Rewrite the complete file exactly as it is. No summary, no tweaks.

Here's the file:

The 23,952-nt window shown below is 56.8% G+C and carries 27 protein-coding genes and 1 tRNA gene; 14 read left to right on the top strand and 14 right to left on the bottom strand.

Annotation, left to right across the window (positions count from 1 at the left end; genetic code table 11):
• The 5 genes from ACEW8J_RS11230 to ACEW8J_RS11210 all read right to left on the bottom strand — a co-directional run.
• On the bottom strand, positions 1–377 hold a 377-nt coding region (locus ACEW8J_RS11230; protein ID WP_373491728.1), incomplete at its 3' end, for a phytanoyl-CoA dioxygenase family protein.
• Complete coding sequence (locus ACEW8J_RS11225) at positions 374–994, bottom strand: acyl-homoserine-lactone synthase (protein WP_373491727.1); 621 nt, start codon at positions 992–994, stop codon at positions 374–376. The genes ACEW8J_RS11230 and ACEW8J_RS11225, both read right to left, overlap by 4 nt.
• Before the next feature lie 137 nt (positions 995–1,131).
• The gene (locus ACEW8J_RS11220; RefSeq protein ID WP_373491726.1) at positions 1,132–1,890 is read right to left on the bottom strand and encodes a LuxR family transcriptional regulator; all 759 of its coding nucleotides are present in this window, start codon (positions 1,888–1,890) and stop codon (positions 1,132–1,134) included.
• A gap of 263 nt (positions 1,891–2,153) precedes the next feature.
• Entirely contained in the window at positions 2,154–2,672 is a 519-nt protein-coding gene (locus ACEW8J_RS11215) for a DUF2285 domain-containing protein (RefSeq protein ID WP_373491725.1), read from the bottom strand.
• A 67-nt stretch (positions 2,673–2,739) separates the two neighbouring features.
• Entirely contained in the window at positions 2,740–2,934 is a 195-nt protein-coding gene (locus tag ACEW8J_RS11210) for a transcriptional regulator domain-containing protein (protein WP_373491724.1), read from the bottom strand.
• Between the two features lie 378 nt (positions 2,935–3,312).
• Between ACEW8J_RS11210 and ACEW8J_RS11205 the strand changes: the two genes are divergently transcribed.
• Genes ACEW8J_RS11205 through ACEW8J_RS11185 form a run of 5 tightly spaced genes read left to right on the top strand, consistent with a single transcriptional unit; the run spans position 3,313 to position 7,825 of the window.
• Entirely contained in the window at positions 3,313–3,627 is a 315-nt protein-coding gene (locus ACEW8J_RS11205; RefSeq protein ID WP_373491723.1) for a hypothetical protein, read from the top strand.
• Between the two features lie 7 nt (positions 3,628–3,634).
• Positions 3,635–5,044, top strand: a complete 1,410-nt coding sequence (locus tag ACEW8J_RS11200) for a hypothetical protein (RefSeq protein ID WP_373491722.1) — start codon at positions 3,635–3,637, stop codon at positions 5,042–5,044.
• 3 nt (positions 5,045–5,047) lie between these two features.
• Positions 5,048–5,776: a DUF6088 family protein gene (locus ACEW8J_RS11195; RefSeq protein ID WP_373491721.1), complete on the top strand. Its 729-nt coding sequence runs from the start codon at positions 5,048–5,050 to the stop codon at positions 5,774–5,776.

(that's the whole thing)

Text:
The 23,952-nt window shown below is 56.8% G+C and carries 27 protein-coding genes and 1 tRNA gene; 14 read left to right on the top strand and 14 right to left on the bottom strand.

Annotation, left to right across the window (positions count from 1 at the left end; genetic code table 11):
• The 5 genes from ACEW8J_RS11230 to ACEW8J_RS11210 all read right to left on the bottom strand — a co-directional run.
• On the bottom strand, positions 1–377 hold a 377-nt coding region (locus ACEW8J_RS11230; protein ID WP_373491728.1), incomplete at its 3' end, for a phytanoyl-CoA dioxygenase family protein.
• Complete coding sequence (locus ACEW8J_RS11225) at positions 374–994, bottom strand: acyl-homoserine-lactone synthase (protein WP_373491727.1); 621 nt, start codon at positions 992–994, stop codon at positions 374–376. The genes ACEW8J_RS11230 and ACEW8J_RS11225, both read right to left, overlap by 4 nt.
• Before the next feature lie 137 nt (positions 995–1,131).
• The gene (locus ACEW8J_RS11220; RefSeq protein ID WP_373491726.1) at positions 1,132–1,890 is read right to left on the bottom strand and encodes a LuxR family transcriptional regulator; all 759 of its coding nucleotides are present in this window, start codon (positions 1,888–1,890) and stop codon (positions 1,132–1,134) included.
• A gap of 263 nt (positions 1,891–2,153) precedes the next feature.
• Entirely contained in the window at positions 2,154–2,672 is a 519-nt protein-coding gene (locus ACEW8J_RS11215) for a DUF2285 domain-containing protein (RefSeq protein ID WP_373491725.1), read from the bottom strand.
• A 67-nt stretch (positions 2,673–2,739) separates the two neighbouring features.
• Entirely contained in the window at positions 2,740–2,934 is a 195-nt protein-coding gene (locus tag ACEW8J_RS11210) for a transcriptional regulator domain-containing protein (protein WP_373491724.1), read from the bottom strand.
• Between the two features lie 378 nt (positions 2,935–3,312).
• Between ACEW8J_RS11210 and ACEW8J_RS11205 the strand changes: the two genes are divergently transcribed.
• Genes ACEW8J_RS11205 through ACEW8J_RS11185 form a run of 5 tightly spaced genes read left to right on the top strand, consistent with a single transcriptional unit; the run spans position 3,313 to position 7,825 of the window.
• Entirely contained in the window at positions 3,313–3,627 is a 315-nt protein-coding gene (locus ACEW8J_RS11205; RefSeq protein ID WP_373491723.1) for a hypothetical protein, read from the top strand.
• Between the two features lie 7 nt (positions 3,628–3,634).
• Positions 3,635–5,044, top strand: a complete 1,410-nt coding sequence (locus tag ACEW8J_RS11200) for a hypothetical protein (RefSeq protein ID WP_373491722.1) — start codon at positions 3,635–3,637, stop codon at positions 5,042–5,044.
• 3 nt (positions 5,045–5,047) lie between these two features.
• Positions 5,048–5,776: a DUF6088 family protein gene (locus ACEW8J_RS11195; RefSeq protein ID WP_373491721.1), complete on the top strand. Its 729-nt coding sequence runs from the start codon at positions 5,048–5,050 to the stop codon at positions 5,774–5,776.